A 73-year-old Beijing photographer is suing the publishing arm of the People's Liberation Army over copyright infringement of pictures half a century old.
Meng Zhaorui took the Publishing House of the People's Liberation Army (PLA) to court over six photos containing images of Mao Zedong and Liu Shaoqi -- founders of the People's Republic of China.
Meng claims that the six pictures, taken in the 1940s and 1950s, were used in six books without his permission, and the defendant neither paid nor credited Meng.
The case was heard at the No 1 Intermediate People's Court on Monday.
In court, Meng showed the original film of the photos and asked for compensation of 25,000 yuan (US$3,020).
The six photos record several historic events such as the Korean War (1950-53) and the founding ceremony of the People's Republic of China on October 1, 1949.
One of the photos is a group picture of Mao Zedong and Li Zongren, a senior leader of the Kuomintang; another one is of Liu Shaoqi and several PLA generals.
Meng said the six books were published at different times, the earliest in 1987.
"It means that the publishing house violated my copyright as early as 17 years ago," Meng told China Daily yesterday.
The lawyer on behalf of the defendant argued that Meng took these photos when he was an employee of the PLA Pictorial, and the publishing house has the right to use Meng's photos because the publishing house and the magazine all belong to the PLA circle.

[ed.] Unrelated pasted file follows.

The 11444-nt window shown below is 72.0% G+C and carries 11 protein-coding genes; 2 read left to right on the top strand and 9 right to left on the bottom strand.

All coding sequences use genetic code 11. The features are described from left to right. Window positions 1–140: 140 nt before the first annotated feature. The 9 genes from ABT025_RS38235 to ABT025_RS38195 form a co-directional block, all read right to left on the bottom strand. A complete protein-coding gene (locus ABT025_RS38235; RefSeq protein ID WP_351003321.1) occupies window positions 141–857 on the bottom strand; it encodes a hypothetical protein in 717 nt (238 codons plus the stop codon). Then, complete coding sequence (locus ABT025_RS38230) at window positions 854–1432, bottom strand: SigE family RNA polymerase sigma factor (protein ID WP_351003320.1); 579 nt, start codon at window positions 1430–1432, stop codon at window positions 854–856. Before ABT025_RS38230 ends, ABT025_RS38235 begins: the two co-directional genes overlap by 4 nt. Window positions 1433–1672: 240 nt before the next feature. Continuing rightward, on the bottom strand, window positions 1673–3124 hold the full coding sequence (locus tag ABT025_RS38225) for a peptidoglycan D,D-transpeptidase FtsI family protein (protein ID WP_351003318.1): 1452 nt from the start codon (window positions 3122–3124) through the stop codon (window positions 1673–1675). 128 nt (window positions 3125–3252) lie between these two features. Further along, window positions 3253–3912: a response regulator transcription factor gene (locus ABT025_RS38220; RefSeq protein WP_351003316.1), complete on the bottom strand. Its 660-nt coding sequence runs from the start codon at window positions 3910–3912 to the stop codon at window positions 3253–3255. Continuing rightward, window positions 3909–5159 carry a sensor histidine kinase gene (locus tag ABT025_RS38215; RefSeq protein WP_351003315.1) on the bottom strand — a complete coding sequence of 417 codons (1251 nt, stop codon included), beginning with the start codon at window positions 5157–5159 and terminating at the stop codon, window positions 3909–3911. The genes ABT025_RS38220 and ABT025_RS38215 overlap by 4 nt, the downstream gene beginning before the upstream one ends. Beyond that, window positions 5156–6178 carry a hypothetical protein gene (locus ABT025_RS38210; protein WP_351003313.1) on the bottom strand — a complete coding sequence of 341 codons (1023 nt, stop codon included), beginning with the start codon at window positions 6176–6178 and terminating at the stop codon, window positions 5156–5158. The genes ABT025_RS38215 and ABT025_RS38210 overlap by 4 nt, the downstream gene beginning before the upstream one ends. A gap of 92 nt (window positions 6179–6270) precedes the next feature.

However, Meng said priority of usage does not mean that the defendant can use his photos without informing or paying him.
The court did not rule on Monday.
The old photographer told China Daily that he is simultaneously engaged in several other lawsuits on copyright disputes against others.
He said two of the suits are expected to be heard at the No 2 Intermediate People's Court next month.
Meng said the violation of the copyright on news photos is very serious, especially on those old pictures.
"Zhang Jun, who took photos for Lei Feng 40 years before, gained copyright on his old pictures last year and his action, which aroused the public attention on copyright protection, sets a good example for us," said Meng.
Zhang chronicled the life of his fellow soldier Lei Feng -- who embodied various virtues in the 1960s China. His photos were plastered across the country's textbooks and schoolrooms for decades without any payment.
Zhang was granted copyright on the photos by the provincial government of Northeast China's Liaoning Province in June last year.
(China Daily April 28, 2004)